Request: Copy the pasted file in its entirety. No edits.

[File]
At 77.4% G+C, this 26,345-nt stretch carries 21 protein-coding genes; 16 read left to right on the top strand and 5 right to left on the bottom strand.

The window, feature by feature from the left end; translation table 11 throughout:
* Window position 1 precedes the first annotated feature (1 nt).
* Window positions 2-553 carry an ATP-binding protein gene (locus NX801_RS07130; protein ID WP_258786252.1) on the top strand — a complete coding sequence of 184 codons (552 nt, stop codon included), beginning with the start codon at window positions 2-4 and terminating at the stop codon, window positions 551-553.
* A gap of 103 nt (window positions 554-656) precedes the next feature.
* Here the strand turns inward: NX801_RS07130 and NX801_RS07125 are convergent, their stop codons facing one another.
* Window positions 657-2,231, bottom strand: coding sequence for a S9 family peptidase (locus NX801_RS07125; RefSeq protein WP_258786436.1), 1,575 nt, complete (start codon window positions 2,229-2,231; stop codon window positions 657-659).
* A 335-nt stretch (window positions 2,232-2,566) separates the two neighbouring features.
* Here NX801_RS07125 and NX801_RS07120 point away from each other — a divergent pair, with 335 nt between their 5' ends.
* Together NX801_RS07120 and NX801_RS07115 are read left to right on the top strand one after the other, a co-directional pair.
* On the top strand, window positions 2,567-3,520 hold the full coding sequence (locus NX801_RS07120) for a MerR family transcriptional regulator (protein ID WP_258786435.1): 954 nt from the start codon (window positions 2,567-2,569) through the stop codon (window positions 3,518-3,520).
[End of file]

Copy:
At 77.4% G+C, this 26,345-nt stretch carries 21 protein-coding genes; 16 read left to right on the top strand and 5 right to left on the bottom strand.

The window, feature by feature from the left end; translation table 11 throughout:
* Window position 1 precedes the first annotated feature (1 nt).
* Window positions 2-553 carry an ATP-binding protein gene (locus NX801_RS07130; protein ID WP_258786252.1) on the top strand — a complete coding sequence of 184 codons (552 nt, stop codon included), beginning with the start codon at window positions 2-4 and terminating at the stop codon, window positions 551-553.
* A gap of 103 nt (window positions 554-656) precedes the next feature.
* Here the strand turns inward: NX801_RS07130 and NX801_RS07125 are convergent, their stop codons facing one another.
* Window positions 657-2,231, bottom strand: coding sequence for a S9 family peptidase (locus NX801_RS07125; RefSeq protein WP_258786436.1), 1,575 nt, complete (start codon window positions 2,229-2,231; stop codon window positions 657-659).
* A 335-nt stretch (window positions 2,232-2,566) separates the two neighbouring features.
* Here NX801_RS07125 and NX801_RS07120 point away from each other — a divergent pair, with 335 nt between their 5' ends.
* Together NX801_RS07120 and NX801_RS07115 are read left to right on the top strand one after the other, a co-directional pair.
* On the top strand, window positions 2,567-3,520 hold the full coding sequence (locus NX801_RS07120) for a MerR family transcriptional regulator (protein ID WP_258786435.1): 954 nt from the start codon (window positions 2,567-2,569) through the stop codon (window positions 3,518-3,520).